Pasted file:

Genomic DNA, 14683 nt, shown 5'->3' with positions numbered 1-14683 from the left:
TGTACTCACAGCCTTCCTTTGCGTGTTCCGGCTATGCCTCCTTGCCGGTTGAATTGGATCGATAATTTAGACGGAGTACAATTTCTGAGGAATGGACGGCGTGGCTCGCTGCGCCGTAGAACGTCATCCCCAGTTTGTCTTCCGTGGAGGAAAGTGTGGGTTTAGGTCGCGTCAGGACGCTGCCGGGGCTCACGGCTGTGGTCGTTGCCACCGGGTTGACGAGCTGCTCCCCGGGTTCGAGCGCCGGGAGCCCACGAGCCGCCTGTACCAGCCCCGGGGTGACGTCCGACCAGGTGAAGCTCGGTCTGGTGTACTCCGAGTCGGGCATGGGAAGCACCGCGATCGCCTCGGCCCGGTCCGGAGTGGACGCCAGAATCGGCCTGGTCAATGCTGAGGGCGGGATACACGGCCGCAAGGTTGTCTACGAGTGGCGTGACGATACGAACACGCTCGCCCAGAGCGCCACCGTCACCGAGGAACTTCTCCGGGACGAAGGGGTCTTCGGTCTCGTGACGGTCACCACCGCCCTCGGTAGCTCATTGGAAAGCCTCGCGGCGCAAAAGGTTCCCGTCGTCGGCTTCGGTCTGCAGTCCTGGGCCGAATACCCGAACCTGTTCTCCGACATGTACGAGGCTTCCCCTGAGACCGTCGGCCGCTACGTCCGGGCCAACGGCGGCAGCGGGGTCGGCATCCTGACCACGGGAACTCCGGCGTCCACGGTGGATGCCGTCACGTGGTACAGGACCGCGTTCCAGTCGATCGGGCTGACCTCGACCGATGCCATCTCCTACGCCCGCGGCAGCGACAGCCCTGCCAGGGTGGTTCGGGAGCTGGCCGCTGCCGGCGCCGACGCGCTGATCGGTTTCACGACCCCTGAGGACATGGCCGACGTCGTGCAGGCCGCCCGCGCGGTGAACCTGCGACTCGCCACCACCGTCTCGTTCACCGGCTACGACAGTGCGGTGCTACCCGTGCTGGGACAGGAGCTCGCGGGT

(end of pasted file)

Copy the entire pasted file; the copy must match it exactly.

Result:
Genomic DNA, 14683 nt, shown 5'->3' with positions numbered 1-14683 from the left:
TGTACTCACAGCCTTCCTTTGCGTGTTCCGGCTATGCCTCCTTGCCGGTTGAATTGGATCGATAATTTAGACGGAGTACAATTTCTGAGGAATGGACGGCGTGGCTCGCTGCGCCGTAGAACGTCATCCCCAGTTTGTCTTCCGTGGAGGAAAGTGTGGGTTTAGGTCGCGTCAGGACGCTGCCGGGGCTCACGGCTGTGGTCGTTGCCACCGGGTTGACGAGCTGCTCCCCGGGTTCGAGCGCCGGGAGCCCACGAGCCGCCTGTACCAGCCCCGGGGTGACGTCCGACCAGGTGAAGCTCGGTCTGGTGTACTCCGAGTCGGGCATGGGAAGCACCGCGATCGCCTCGGCCCGGTCCGGAGTGGACGCCAGAATCGGCCTGGTCAATGCTGAGGGCGGGATACACGGCCGCAAGGTTGTCTACGAGTGGCGTGACGATACGAACACGCTCGCCCAGAGCGCCACCGTCACCGAGGAACTTCTCCGGGACGAAGGGGTCTTCGGTCTCGTGACGGTCACCACCGCCCTCGGTAGCTCATTGGAAAGCCTCGCGGCGCAAAAGGTTCCCGTCGTCGGCTTCGGTCTGCAGTCCTGGGCCGAATACCCGAACCTGTTCTCCGACATGTACGAGGCTTCCCCTGAGACCGTCGGCCGCTACGTCCGGGCCAACGGCGGCAGCGGGGTCGGCATCCTGACCACGGGAACTCCGGCGTCCACGGTGGATGCCGTCACGTGGTACAGGACCGCGTTCCAGTCGATCGGGCTGACCTCGACCGATGCCATCTCCTACGCCCGCGGCAGCGACAGCCCTGCCAGGGTGGTTCGGGAGCTGGCCGCTGCCGGCGCCGACGCGCTGATCGGTTTCACGACCCCTGAGGACATGGCCGACGTCGTGCAGGCCGCCCGCGCGGTGAACCTGCGACTCGCCACCACCGTCTCGTTCACCGGCTACGACAGTGCGGTGCTACCCGTGCTGGGACAGGAGCTCGCGGGT